make the law, they only discover it.
Lord Nicholls then observed that there were exceptionsto this rule in the form of other common law rules of application
“such as limitation, laches,
The last rule is especially important as it means that finally decided casescannot be reopened, even in light of an important new precedent changing our understandingof the law. This means that judicial precedents are not normally applied to finally determinedproceedings. The principle of general retrospectivity can undoubtedly be harsh if a decisionradically alters our perception of the law; people may discover that they have been actingillegally when they could not have known so. Lord Nicholls, however, accepted that this
account of retrospectivity, “[w]hatever its faults … is straightforward.”
It is certainlydoctrinally convincing as it can be applied consistently and predictably; it clearly indicateswhen there would be exceptions in the form of other common law rules for claims. LordNicholls then ide
ntified the various types of prospective overruling. He identified a “pure”
type where decisions have prospective effect only: the parties to the litigation bringing about
the decision are not affected. He then identified two forms of “selective” overrulin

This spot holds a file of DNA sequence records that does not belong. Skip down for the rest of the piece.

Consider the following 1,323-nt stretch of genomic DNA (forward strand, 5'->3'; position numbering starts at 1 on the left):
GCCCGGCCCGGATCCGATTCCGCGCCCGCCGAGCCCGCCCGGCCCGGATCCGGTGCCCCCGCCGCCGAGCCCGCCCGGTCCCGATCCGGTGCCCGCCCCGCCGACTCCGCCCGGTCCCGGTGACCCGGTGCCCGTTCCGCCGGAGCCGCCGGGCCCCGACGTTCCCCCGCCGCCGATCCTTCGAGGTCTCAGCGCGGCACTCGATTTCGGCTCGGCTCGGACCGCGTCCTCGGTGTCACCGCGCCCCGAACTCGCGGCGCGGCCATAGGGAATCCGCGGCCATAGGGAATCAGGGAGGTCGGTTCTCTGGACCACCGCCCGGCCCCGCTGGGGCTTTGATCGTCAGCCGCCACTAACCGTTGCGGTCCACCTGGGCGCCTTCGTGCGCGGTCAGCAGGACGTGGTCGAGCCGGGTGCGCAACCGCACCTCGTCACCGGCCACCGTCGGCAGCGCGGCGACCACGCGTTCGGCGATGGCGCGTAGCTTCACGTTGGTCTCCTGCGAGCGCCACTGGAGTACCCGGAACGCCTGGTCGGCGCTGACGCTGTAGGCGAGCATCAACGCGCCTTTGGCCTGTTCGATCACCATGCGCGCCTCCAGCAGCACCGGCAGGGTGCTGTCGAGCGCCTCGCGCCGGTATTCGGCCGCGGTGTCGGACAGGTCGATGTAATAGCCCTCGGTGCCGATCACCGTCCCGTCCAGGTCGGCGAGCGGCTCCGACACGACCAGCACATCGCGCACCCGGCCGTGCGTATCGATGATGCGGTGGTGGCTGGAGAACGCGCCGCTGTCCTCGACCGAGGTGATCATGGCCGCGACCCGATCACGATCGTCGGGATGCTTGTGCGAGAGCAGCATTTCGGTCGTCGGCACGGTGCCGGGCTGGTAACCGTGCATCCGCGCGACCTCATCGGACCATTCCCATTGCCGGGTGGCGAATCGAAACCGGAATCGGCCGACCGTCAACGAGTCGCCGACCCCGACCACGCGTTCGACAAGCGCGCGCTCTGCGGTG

g. In thefirst form, the decision applies prospectively and retrospectively only to the parties in thelitigation. In the second form, the decision applies prospectively and retrospectively to theparties to the immediate litigation and to parties to cases pending before the courts. He notedsome of the discriminatory disadvantages of this system: it discriminates either against thosewho were lucky enough to be have their claim heard first or those who were lucky enough torealise they might have a claim.The House unanimously held that it did have jurisdiction to make prospective rulings under
its underlying objective “to administer justice fairly and in accordance with the law”.
Itwould only do so when necessary in exceptional cases. It further held that it could makeprospective rulings if it was acting in its capacity to modify and develop common law rules
and principles to bring them in line with “current social conditions and expectations”.
It alsounanimously held that it could not do so if it was correcting a mistaken or incorrect statementof the law. In those circumstances the declaratory theory would still apply. It split 4-3 withregard to statutory interpretation. The majority (Lords Nicholls, Hope, Walker and BaronessHale) held that if the House was interpreting a statutory provision beyond its original meaning
“[I]f it be found that the former decision is manifestly absurd or unjust, it is declared, not that such a sentence
, but that it was
Sir William Blackstone
Lord Nicholls,  2 AC 680, at .
 2 AC 680, at .